Forty-five years on, I remember my first days as an undergraduate at the University of Edinburgh very vividly. The particular light on the leaves blowing around George Square; the smell of the lifts in the David Hume Tower (as it’s no longer called); my sinister matriculation photograph. But mainly, of course, it was the people – the almost unlimited number of potential new friends.
On the first day, I stood by myself in a jostling queue waiting for the introductory lecture for Eng. Lit 1, which followed on from a similar delight for British History 1. In front of me a posh English girl and her new pal from Fife commented on the fact that it was running ten minutes late. “Ah,” I said, “History must be repeating itself.”
And on the strength of that we were friends. I danced at both their weddings. We went in, sat together, and looked at the 200 others who were crammed in, and we were content, wondering which of all the students there we would befriend or love. It was beautiful. Sigh.
Things are not so good today as the chilly winds of autumn welcome Scotland’s newest undergraduates. Many of them are jailed inside their student halls with a few other young people they barely know and can’t mingle with. Their teaching is mostly online – now an online lecture might be tolerable, particularly if you don’t have to be there at 9am, but I do not believe that the interaction of a live tutorial is readily recreated in a Zoom meeting.
For many of these young people, this is their first real time away from home and family, their jumping off point into independence and a new adult life; yet even the ones who are not locked down are not allowed to have a coffee with their fledgling new pals (that’s just a rule for students, you understand, not for every other teenager).
When the whole Covid thing started, of course no one knew what to do – planning, in the immediate face of this unprecedented phenomenon, was instinctive and rightly risk averse. Months and months have passed now and it’s still as if everything’s being decided at a moment’s notice. Wasn’t it pretty clear that if you bring together tens of thousands of excited new students that the “six people from two households” rule might take a bit of a battering?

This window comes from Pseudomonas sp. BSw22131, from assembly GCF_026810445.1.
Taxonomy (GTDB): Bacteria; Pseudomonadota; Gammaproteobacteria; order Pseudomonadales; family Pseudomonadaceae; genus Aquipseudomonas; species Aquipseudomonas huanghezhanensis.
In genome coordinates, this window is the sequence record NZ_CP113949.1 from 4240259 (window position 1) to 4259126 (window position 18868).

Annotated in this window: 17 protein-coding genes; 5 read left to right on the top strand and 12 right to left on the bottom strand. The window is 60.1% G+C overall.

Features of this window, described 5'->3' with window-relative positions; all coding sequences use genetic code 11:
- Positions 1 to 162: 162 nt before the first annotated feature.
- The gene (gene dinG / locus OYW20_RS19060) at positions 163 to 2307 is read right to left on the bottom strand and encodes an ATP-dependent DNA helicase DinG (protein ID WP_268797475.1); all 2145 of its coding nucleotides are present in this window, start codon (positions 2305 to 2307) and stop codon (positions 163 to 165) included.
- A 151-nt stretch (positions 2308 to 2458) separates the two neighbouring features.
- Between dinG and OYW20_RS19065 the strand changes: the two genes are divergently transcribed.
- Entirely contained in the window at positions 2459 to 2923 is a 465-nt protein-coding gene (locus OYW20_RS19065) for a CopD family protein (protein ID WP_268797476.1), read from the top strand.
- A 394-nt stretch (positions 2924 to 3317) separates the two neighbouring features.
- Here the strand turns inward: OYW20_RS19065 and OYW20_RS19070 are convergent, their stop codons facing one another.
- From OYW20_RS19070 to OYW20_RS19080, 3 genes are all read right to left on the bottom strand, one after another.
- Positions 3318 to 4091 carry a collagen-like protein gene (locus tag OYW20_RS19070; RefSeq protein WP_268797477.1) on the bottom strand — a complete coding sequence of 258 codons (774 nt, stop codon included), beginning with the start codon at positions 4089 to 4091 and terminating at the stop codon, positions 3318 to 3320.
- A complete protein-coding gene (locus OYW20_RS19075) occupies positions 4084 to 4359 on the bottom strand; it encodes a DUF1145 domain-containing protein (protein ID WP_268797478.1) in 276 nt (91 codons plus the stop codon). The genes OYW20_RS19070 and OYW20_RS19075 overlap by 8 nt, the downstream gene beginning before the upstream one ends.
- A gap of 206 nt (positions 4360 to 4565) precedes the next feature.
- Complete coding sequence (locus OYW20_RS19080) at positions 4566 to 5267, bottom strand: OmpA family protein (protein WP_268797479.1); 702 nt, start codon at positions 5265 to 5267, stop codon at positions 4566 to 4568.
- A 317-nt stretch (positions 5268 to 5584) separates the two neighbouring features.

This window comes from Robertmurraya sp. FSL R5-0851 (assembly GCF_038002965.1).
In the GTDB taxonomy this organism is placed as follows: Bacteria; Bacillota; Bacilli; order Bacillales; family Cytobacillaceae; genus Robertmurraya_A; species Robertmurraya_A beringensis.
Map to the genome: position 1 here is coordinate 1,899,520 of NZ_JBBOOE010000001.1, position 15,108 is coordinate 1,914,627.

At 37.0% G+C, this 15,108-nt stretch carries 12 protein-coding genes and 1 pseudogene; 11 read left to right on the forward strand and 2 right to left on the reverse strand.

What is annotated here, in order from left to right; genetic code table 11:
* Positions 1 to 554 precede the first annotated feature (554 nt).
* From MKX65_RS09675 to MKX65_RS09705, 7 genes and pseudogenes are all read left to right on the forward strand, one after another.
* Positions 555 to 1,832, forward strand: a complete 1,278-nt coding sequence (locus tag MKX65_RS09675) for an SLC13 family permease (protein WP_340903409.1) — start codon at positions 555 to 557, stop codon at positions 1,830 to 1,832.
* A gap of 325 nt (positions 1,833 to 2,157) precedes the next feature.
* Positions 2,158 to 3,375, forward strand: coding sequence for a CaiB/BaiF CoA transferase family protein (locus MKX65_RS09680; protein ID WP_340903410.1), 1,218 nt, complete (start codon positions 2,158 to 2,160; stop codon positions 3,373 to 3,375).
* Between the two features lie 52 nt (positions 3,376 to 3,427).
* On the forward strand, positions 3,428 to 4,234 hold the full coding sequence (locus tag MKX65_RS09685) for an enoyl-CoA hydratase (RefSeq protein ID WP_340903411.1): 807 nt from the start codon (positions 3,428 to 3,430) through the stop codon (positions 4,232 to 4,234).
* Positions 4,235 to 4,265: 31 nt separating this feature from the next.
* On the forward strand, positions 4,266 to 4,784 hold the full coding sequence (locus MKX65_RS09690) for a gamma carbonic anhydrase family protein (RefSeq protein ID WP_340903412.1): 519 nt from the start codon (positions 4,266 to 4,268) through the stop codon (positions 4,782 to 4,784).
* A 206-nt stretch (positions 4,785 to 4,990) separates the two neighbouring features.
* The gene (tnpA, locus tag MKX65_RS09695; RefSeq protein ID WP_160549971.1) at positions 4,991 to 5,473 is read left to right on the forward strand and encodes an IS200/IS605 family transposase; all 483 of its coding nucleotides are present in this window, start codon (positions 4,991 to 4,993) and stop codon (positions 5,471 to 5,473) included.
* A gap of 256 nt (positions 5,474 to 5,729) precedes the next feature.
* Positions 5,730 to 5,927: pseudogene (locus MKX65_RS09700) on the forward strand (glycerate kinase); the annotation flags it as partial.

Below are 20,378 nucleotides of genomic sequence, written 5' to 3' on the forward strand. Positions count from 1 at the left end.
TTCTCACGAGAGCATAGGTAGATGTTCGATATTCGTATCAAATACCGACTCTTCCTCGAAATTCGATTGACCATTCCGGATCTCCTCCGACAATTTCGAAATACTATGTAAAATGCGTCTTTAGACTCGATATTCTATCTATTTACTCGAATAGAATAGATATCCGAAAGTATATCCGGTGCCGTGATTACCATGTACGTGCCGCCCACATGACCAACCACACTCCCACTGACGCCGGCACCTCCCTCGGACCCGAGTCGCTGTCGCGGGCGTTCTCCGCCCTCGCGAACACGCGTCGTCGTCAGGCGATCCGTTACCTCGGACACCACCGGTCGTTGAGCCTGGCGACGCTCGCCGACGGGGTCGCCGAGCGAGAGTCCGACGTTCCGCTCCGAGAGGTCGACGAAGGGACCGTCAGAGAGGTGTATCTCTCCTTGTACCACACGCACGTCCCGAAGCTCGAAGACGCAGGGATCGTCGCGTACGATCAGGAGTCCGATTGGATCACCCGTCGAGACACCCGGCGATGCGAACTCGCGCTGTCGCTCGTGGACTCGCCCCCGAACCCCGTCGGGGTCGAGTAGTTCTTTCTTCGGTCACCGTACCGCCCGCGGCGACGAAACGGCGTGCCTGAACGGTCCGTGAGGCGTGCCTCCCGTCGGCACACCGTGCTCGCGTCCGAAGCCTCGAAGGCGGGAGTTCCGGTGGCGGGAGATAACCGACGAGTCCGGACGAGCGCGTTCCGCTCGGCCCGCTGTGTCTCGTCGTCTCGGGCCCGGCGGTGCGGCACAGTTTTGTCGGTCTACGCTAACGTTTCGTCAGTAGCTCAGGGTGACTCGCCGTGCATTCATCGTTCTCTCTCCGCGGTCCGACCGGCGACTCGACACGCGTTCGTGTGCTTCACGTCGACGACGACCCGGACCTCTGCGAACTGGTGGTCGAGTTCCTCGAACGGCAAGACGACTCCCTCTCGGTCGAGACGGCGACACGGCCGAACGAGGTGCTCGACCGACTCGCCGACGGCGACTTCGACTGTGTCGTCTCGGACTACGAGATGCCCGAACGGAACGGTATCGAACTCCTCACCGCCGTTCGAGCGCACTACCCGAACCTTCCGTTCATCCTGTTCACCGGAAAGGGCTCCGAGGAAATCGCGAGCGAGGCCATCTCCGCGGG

If all the teaching is online, why not tell them simply not to come until it’s possible for them to have some semblance of a ‘normal’ student life (breakfast; finish essay; coffee; lecture; lunch; brief bit of studying; coffee; tutorial; open a book; be persuaded to go for drink, probably by someone whom, you erroneously believe, fancies you).
Well, I know the universities are in trouble too, but it’s very easy to come to the conclusion that all these kids are locked up in Glasgow and Dundee and Edinburgh because the universities need their money in fees and accommodation charges. Let’s not forget their parents too; the singer Dar Williams sums it up – “It’s the end of the summer/When you send your children to the moon”.
It’s all part of a pattern that’s placed our young people far down the list of Covid priorities, both in terms of their education, and in terms of their well-being. We all know that our kids seem to be increasingly stressed and unhappy; we know that lots of them don’t eat and cut themselves and are on anti-depressants. We know that young people from deprived backgrounds don’t thrive educationally.
So what do we do? We start by shutting schools – which for many, many children are places of safety and warmth, and, apart from anything else, are places where they learn. We pretend that they can be educated online, or through ‘blended’ systems, when this was obviously going to be something which only more able, better resourced children would manage.
Then we frighten our older teenagers by cancelling their exams and inflicting results by algorithm. Then we change our minds, wasting teachers’ time along the way. Meanwhile their older brothers and sisters are rewarded for their hard work by being locked down at university and threatened with expulsion if they go for a beer. Jeez.
It’s time to be proportionate, and to ease education and the other needs of our young people back up the league table. We seem to be pretending that our teenagers are blessed (!) with the attributes of middle age – patience, length of vision, decisiveness, maturity, and all these other dull things that suddenly afflict as a result of work and family.
We seem to be forgetting what’s great about being young – to have less of a burden to carry, to take risks, to be an idealist, to have friendship at the centre of your heart.
So it must become a priority for government, for schools and universities, for... adults, to work out ways of ameliorating the necessary Covid curbs to prioritise the needs and personal happiness of our young people, and – with a harder edge – to ensure that they can learn as effectively as possible.
My grandmother, Jeanie Wyllie was a generous women, apt to send her student grandson a fiver now and then (a fiver! In 1976! Bless!); I still have some of the letters that accompanied these glorious gifts and she says, over and over again “Remember, you’re only young once.” That’s something we all need to be remembering these days.
Cameron Wyllie, a retired headteacher, publishes a blog called A House in Joppa
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